Researcher Julio Casal recently discovered a massive data base of 1.4 billion unencrypted passwords available to cybercriminals on the Dark Web in a single file. The Dark Web is that part of the Internet where criminals buy and sell all manner of illegal and stolen goods and data. These passwords appear to have been compiled from hundreds of past data breaches in including those of LinkedIn, Netflix and YouPorn. The major risk of this particular file of unencrypted passwords is that even people who change their passwords regularly, often follow a pattern such as just adding predictable numbers to the end of their former passwords. This pattern can be determined by hackers to use the new passwords for purposes of identity theft. Many people also use the same password for all of their accounts making their online banking vulnerable when it uses the same password used at a site that has been the victim of a data breach. This is extremely dangerous. The file of unencrypted passwords indicate that the most popular passwords are the very insecure, 123456, 123456789, qwerty (the first five letters of the top row of the keyboard) and password.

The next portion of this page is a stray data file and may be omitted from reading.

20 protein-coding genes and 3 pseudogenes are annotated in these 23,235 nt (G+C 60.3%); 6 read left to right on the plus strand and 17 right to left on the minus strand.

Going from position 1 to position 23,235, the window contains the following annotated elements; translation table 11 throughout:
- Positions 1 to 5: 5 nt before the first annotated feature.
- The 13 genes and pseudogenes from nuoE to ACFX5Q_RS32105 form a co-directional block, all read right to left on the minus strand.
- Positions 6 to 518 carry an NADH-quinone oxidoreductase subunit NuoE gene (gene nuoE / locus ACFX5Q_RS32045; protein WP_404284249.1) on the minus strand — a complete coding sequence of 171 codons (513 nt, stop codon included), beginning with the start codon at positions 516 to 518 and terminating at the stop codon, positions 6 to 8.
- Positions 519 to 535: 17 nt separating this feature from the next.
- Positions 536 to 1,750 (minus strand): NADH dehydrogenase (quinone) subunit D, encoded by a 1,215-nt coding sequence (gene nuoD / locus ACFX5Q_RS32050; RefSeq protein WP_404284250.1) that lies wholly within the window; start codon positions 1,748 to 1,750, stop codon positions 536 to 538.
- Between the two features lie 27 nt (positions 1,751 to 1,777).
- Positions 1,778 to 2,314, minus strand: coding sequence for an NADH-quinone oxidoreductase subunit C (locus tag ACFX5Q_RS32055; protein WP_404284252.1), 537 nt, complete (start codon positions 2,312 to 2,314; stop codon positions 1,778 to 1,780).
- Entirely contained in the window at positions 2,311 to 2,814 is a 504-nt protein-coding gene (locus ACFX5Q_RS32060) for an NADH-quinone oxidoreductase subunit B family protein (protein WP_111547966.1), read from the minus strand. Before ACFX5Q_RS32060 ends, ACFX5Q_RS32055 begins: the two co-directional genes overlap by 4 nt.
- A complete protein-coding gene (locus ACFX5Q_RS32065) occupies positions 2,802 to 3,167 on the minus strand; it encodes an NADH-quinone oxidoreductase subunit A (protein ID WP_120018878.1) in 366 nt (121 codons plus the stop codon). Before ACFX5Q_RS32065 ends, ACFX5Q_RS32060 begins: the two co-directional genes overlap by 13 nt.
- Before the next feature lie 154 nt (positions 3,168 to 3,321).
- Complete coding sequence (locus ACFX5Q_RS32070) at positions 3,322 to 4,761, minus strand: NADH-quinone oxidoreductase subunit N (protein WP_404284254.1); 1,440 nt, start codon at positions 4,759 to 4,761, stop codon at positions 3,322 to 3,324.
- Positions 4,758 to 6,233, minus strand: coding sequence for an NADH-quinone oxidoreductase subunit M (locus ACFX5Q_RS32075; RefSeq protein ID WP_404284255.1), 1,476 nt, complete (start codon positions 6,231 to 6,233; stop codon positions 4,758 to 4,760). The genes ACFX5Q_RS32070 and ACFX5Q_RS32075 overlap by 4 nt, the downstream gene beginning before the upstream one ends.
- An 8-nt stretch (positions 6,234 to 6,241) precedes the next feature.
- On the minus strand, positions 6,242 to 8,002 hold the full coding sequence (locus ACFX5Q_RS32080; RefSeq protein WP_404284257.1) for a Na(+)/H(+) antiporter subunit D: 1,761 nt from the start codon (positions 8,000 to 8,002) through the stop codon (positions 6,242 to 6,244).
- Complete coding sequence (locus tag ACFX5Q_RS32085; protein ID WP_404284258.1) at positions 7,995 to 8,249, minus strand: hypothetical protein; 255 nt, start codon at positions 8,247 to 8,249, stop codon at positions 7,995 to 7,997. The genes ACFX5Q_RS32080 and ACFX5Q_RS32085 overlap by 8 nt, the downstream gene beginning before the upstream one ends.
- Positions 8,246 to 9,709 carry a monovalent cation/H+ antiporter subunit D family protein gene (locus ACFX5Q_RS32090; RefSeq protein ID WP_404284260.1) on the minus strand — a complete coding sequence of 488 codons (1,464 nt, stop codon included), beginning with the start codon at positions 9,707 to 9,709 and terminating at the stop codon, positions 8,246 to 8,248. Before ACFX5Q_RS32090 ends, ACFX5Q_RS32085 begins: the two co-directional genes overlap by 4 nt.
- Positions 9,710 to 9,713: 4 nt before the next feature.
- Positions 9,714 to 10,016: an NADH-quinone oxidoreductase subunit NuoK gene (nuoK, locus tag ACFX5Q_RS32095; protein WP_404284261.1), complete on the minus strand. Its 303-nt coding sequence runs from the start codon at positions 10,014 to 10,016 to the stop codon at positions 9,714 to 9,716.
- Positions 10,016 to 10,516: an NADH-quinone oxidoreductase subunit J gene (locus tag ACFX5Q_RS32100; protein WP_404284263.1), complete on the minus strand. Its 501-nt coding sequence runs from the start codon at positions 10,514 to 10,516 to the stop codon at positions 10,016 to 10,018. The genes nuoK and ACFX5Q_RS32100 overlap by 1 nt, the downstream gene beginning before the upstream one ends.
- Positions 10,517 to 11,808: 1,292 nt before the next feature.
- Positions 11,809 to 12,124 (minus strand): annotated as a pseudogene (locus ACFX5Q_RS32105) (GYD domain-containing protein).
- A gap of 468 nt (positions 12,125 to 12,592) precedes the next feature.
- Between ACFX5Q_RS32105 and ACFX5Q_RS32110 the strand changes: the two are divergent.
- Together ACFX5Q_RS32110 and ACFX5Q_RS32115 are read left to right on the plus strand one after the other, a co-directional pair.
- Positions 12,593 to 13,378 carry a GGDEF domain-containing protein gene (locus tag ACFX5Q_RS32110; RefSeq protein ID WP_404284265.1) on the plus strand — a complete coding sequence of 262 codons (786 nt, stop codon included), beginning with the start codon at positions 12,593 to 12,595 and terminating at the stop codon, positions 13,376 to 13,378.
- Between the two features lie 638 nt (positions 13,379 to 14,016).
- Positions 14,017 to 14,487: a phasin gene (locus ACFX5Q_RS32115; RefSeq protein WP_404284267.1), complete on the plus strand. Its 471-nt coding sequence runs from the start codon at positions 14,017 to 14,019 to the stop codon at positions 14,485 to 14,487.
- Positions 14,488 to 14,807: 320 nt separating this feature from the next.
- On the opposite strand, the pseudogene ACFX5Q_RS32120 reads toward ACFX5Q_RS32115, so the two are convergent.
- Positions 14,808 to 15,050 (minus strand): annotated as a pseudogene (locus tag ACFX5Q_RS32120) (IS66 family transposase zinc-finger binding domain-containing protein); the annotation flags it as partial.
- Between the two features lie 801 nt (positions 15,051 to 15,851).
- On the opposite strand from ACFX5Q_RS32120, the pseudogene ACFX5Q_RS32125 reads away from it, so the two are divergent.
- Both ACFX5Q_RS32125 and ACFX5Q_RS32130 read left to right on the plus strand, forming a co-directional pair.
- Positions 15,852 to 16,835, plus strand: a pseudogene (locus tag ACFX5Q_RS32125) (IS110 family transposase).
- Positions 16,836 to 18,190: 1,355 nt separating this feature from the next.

This discovery represents another warning that you should have a distinct password for each of your online accounts.  This is not as difficult as it may appear.  You can start with a strong base password, such as IDon’tLikePasswords and then adapt it for each account you have so that you will have a secure and easy to remember password for each of your online accounts.   Thus, your Amazon password could be IDon’tLikePasswordsAMA.
Whenever possible use dual factor authentication for you accounts so that when you attempt to log in, a one-time code will be sent to your smartphone to insert in order to get access to your account.  For convenience sake you can set up dual factor authentication so that it is only required if you are logging in from a different computer or device than you normally use.